The key, and the "hook" that makes the game interesting, is that there is a large variety of price boards. Some may have only 5 spots with decent values for all of them--more or less ensuring a reasonable value--while some alternate 0s with big (40-50) values; some start out big and bottom out, while some start out worthless, picking up towards the end. There is always a trade off--let's say the values on the board are 0-0-10-15-20-25 and the board is empty. Keeping the treasure is obviously gutsy because the current value is 0, and you are relying on later sales to prop up the value--while selling the treasure gets you a measly 10 while making the color more attractive to the other players. Some of the other tiles are more complicated and involve more wrangling--one, for example, is a 5-15-5-55-5-15-5. Obviously a much more risky commodity, but a big payoff. Finally, some of the values are "specials"--either multipliers or "split" values. If it's a multiplier, the final value of each treasure is equal to the total number of treasures of that color in the players' warehouses times the multiplier. For the x10 multipliers, this can be large--especially if one player has managed to horde 6 or more of one color. If it can be pulled off, this usually ends up in a landslide victory. The split values give their bigger number to the player with the most treasures, the smaller number to the 2nd place player. Note that this refers to font size of the number, not to value, so it's possible to do better with 2nd place holdings than with the most on some spaces.
And so it goes around the table, with each player trying to trade off acquiring treasures with a decent assured value against speculating on risky stuff, trying to take advantage of treasures whose prices other players are trying to support, making important tactical sales to prop up their own treasures or make sure nobody else is allowed to be heavily invested in a color which ends up on that '55' square mentioned above, and just generally jockying for position--all within the restrictions of what tiles you can place on the map and therefore what treasures you can claim, and how those treasures are distributed (whether they are together in easily accessible clumps, several together at the top or scattered all over the board where they may end up unclaimed, and so on). It's all good stuff. There are a large number of factors to balance, with opportunities for both long- and short-term planning, but of course this is balanced against the limitation of playing with a hand of 4 tiles, which takes everything down to a manageable level so rarely does the game stall.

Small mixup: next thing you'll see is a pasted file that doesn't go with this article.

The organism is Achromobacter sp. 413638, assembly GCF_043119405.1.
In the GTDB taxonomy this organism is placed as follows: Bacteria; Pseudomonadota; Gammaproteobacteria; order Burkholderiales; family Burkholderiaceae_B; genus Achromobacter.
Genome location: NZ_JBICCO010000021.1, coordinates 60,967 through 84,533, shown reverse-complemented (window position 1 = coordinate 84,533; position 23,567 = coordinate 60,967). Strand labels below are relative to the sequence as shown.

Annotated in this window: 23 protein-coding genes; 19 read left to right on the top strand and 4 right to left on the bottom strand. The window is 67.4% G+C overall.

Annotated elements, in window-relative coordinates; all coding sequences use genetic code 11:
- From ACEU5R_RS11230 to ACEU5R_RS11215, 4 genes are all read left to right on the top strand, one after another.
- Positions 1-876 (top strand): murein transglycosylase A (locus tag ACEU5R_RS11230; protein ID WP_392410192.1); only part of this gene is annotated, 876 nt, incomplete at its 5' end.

There are a couple additional minor details: first, there are 4 "Ahliman's Neighbors" tiles that serve as wildcards. During your turn, you can hire one of the neighbors for 20 piaster. They serve to allow you to take an extra turn, and since the neighbors are rare compared to the other 4 family members, they are easy to place wherever you want. Obviously, they allow you to get to critical treasures with two plays, and they can be tactically valuable. It's rare, though, to be able to guarantee 20P income from a treasure so there is always some risk involved; plus, you have to generate the money to use them, and there is always the incentive to burn them before somebody else can use one to lock up a lucrative color. Second, 6 of the spaces on the map are covered with one of 12 random "law" tiles. These are random events that allow you to do a range of stuff from locking in the price of a treasure, rearranging treasures on the pyramids, changing the flat selling price for treasures, undoing the effect of a previous law, and so on. They range from borderline (well, occasionally some are quite useless, actually) to quite powerful, and as such are hard to ignore.
The game ends whenever either A) the pyramid is fully looted (no treasures left), B) nobody has a legal play (usual case), or C) two of the colors of treasures have their price boards full. Besides the law tiles, which are a bit dicey and add a chunk of gratuitous randomness because of their variety, case B is really my only minor complaint about the game. Because of the adjacency rules, it is possible to be in a position where a huge swath of the pyramid is unplayable because of a single space in the center which cannot be played on (it has all 4 family members adjacent to it and the neibhors are sold out). On the other hand, it's a built-in artifact of the rest of the system so I'm not sure what you could do about it, and it is pretty rare. It has only happened once in the games we've played, but it ended the game quite prematurely, before it had a chance to develop. More usually, there will be a handful of treasures left at the top when the game is over.
There has been some discussion in our group as to whether the players' warehouses--the treasures they have removed from the pyramid and stored for the end of the game--should be open, as in the rules, or perhaps secret. We found that as the game wound down, we were frequently in the position of being able to calculate exactly what the effect of each move was on everybody. Some people felt this bogged down the endgame and removed some of the suspense (the cash is still secret), while others thought that hiding the treasures would make the game too random, as people would be deprived of a key piece of information. I suspect that it's simply a matter of different playing styles, so people should be able to select which method they prefer. This is one of the few games that I have found that I prefer with open scoring, but I suspect the game would lose nothing either way.
In all, I find it to be a very nice, short game--lightish but not too light. Lighter than Durch die Wüste (which I personally like a lot), but not by a huge margin. I find it to be in the same general ballpark as Tycoon, Wettstreit die Baumeister, [page scan/se=0170/sf=category/fi=stockall.asc/ml=20]Manhattan, or [page scan/se=0172/sf=category/fi=stockall.asc/ml=20]Medici. Short at about 45 minutes, with enough strategy to definately be engaging but enough limitations through the tiles (as with the plane tickets in Tycoon or the cards in Manhattan) to keep the game going at a good clip. Recommended if you like any of the games I just mentioned.